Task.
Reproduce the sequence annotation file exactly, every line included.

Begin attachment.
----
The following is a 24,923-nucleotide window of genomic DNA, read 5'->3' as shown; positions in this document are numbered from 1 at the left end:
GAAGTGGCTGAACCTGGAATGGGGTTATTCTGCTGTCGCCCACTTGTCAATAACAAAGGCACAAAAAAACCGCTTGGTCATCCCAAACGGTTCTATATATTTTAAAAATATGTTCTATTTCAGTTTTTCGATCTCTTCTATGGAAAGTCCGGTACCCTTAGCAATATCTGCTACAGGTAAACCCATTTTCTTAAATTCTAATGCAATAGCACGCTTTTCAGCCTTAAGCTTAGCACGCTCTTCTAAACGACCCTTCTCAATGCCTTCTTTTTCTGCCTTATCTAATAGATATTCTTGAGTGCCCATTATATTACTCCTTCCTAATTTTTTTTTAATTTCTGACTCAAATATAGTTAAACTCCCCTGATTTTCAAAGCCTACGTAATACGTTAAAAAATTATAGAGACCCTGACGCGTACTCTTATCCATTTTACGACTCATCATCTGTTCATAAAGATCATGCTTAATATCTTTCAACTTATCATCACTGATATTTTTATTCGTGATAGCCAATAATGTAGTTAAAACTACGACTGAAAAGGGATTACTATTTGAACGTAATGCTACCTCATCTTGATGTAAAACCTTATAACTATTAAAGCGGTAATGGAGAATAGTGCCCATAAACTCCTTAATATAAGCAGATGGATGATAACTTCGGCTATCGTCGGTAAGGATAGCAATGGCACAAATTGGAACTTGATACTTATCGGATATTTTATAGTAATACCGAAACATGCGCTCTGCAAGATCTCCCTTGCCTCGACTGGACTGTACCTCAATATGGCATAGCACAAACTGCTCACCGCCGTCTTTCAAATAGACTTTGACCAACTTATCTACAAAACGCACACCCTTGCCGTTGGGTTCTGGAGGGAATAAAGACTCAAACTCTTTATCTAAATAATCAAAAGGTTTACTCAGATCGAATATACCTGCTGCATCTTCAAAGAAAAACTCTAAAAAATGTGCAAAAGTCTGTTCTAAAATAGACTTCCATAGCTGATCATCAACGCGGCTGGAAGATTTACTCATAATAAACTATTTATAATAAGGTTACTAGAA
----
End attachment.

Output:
The following is a 24,923-nucleotide window of genomic DNA, read 5'->3' as shown; positions in this document are numbered from 1 at the left end:
GAAGTGGCTGAACCTGGAATGGGGTTATTCTGCTGTCGCCCACTTGTCAATAACAAAGGCACAAAAAAACCGCTTGGTCATCCCAAACGGTTCTATATATTTTAAAAATATGTTCTATTTCAGTTTTTCGATCTCTTCTATGGAAAGTCCGGTACCCTTAGCAATATCTGCTACAGGTAAACCCATTTTCTTAAATTCTAATGCAATAGCACGCTTTTCAGCCTTAAGCTTAGCACGCTCTTCTAAACGACCCTTCTCAATGCCTTCTTTTTCTGCCTTATCTAATAGATATTCTTGAGTGCCCATTATATTACTCCTTCCTAATTTTTTTTTAATTTCTGACTCAAATATAGTTAAACTCCCCTGATTTTCAAAGCCTACGTAATACGTTAAAAAATTATAGAGACCCTGACGCGTACTCTTATCCATTTTACGACTCATCATCTGTTCATAAAGATCATGCTTAATATCTTTCAACTTATCATCACTGATATTTTTATTCGTGATAGCCAATAATGTAGTTAAAACTACGACTGAAAAGGGATTACTATTTGAACGTAATGCTACCTCATCTTGATGTAAAACCTTATAACTATTAAAGCGGTAATGGAGAATAGTGCCCATAAACTCCTTAATATAAGCAGATGGATGATAACTTCGGCTATCGTCGGTAAGGATAGCAATGGCACAAATTGGAACTTGATACTTATCGGATATTTTATAGTAATACCGAAACATGCGCTCTGCAAGATCTCCCTTGCCTCGACTGGACTGTACCTCAATATGGCATAGCACAAACTGCTCACCGCCGTCTTTCAAATAGACTTTGACCAACTTATCTACAAAACGCACACCCTTGCCGTTGGGTTCTGGAGGGAATAAAGACTCAAACTCTTTATCTAAATAATCAAAAGGTTTACTCAGATCGAATATACCTGCTGCATCTTCAAAGAAAAACTCTAAAAAATGTGCAAAAGTCTGTTCTAAAATAGACTTCCATAGCTGATCATCAACGCGGCTGGAAGATTTACTCATAATAAACTATTTATAATAAGGTTACTAGAA